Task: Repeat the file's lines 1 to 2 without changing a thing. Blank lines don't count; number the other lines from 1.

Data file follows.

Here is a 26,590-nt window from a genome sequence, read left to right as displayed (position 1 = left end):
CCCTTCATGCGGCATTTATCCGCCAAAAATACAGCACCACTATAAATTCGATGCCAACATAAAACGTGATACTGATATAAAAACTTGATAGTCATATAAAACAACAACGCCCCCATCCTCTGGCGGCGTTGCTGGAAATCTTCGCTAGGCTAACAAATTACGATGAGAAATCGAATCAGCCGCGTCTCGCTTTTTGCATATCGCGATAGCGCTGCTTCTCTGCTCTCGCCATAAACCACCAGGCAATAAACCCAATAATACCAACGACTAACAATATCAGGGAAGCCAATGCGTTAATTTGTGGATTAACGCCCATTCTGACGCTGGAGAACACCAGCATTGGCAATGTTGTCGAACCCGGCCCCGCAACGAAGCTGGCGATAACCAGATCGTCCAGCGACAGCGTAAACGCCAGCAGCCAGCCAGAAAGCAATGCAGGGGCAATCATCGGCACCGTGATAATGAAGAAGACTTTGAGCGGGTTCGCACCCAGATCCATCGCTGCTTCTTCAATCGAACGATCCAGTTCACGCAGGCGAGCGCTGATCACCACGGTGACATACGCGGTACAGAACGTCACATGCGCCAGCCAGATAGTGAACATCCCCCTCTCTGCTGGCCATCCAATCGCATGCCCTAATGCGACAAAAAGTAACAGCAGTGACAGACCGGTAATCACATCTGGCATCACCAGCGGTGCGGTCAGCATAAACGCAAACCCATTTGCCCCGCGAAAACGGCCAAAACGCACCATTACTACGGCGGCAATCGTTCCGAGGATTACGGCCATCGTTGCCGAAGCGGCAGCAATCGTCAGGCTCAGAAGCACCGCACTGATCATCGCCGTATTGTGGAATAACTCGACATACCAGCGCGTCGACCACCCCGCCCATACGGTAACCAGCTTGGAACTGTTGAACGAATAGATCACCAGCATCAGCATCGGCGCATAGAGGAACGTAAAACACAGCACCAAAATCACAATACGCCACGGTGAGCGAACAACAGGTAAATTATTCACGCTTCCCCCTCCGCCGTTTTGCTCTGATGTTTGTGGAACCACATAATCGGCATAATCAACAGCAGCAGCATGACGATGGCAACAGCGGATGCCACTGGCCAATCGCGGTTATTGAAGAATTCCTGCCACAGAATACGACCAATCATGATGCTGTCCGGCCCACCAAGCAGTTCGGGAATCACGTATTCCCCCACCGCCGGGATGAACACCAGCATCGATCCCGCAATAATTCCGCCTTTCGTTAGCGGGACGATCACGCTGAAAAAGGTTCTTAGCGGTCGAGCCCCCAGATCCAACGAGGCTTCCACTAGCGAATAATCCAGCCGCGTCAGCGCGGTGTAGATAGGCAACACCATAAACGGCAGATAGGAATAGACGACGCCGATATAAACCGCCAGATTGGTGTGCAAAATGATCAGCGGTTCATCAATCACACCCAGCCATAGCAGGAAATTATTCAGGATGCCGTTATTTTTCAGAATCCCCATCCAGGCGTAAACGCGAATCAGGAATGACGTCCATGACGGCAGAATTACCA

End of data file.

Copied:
Here is a 26,590-nt window from a genome sequence, read left to right as displayed (position 1 = left end):
CCCTTCATGCGGCATTTATCCGCCAAAAATACAGCACCACTATAAATTCGATGCCAACATAAAACGTGATACTGATATAAAAACTTGATAGTCATATAAAACAACAACGCCCCCATCCTCTGGCGGCGTTGCTGGAAATCTTCGCTAGGCTAACAAATTACGATGAGAAATCGAATCAGCCGCGTCTCGCTTTTTGCATATCGCGATAGCGCTGCTTCTCTGCTCTCGCCATAAACCACCAGGCAATAAACCCAATAATACCAACGACTAACAATATCAGGGAAGCCAATGCGTTAATTTGTGGATTAACGCCCATTCTGACGCTGGAGAACACCAGCATTGGCAATGTTGTCGAACCCGGCCCCGCAACGAAGCTGGCGATAACCAGATCGTCCAGCGACAGCGTAAACGCCAGCAGCCAGCCAGAAAGCAATGCAGGGGCAATCATCGGCACCGTGATAATGAAGAAGACTTTGAGCGGGTTCGCACCCAGATCCATCGCTGCTTCTTCAATCGAACGATCCAGTTCACGCAGGCGAGCGCTGATCACCACGGTGACATACGCGGTACAGAACGTCACATGCGCCAGCCAGATAGTGAACATCCCCCTCTCTGCTGGCCATCCAATCGCATGCCCTAATGCGACAAAAAGTAACAGCAGTGACAGACCGGTAATCACATCTGGCATCACCAGCGGTGCGGTCAGCATAAACGCAAACCCATTTGCCCCGCGAAAACGGCCAAAACGCACCATTACTACGGCGGCAATCGTTCCGAGGATTACGGCCATCGTTGCCGAAGCGGCAGCAATCGTCAGGCTCAGAAGCACCGCACTGATCATCGCCGTATTGTGGAATAACTCGACATACCAGCGCGTCGACCACCCCGCCCATACGGTAACCAGCTTGGAACTGTTGAACGAATAGATCACCAGCATCAGCATCGGCGCATAGAGGAACGTAAAACACAGCACCAAAATCACAATACGCCACGGTGAGCGAACAACAGGTAAATTATTCACGCTTCCCCCTCCGCCGTTTTGCTCTGATGTTTGTGGAACCACATAATCGGCATAATCAACAGCAGCAGCATGACGATGGCAACAGCGGATGCCACTGGCCAATCGCGGTTATTGAAGAATTCCTGCCACAGAATACGACCAATCATGATGCTGTCCGGCCCACCAAGCAGTTCGGGAATCACGTATTCCCCCACCGCCGGGATGAACACCAGCATCGATCCCGCAATAATTCCGCCTTTCGTTAGCGGGACGATCACGCTGAAAAAGGTTCTTAGCGGTCGAGCCCCCAGATCCAACGAGGCTTCCACTAGCGAATAATCCAGCCGCGTCAGCGCGGTGTAGATAGGCAACACCATAAACGGCAGATAGGAATAGACGACGCCGATATAAACCGCCAGATTGGTGTGCAAAATGATCAGCGGTTCATCAATCACACCCAGCCATAGCAGGAAATTATTCAGGATGCCGTTATTTTTCAGAATCCCCATCCAGGCGTAAACGCGAATCAGGAATGACGTCCATGACGGCAGAATTACCA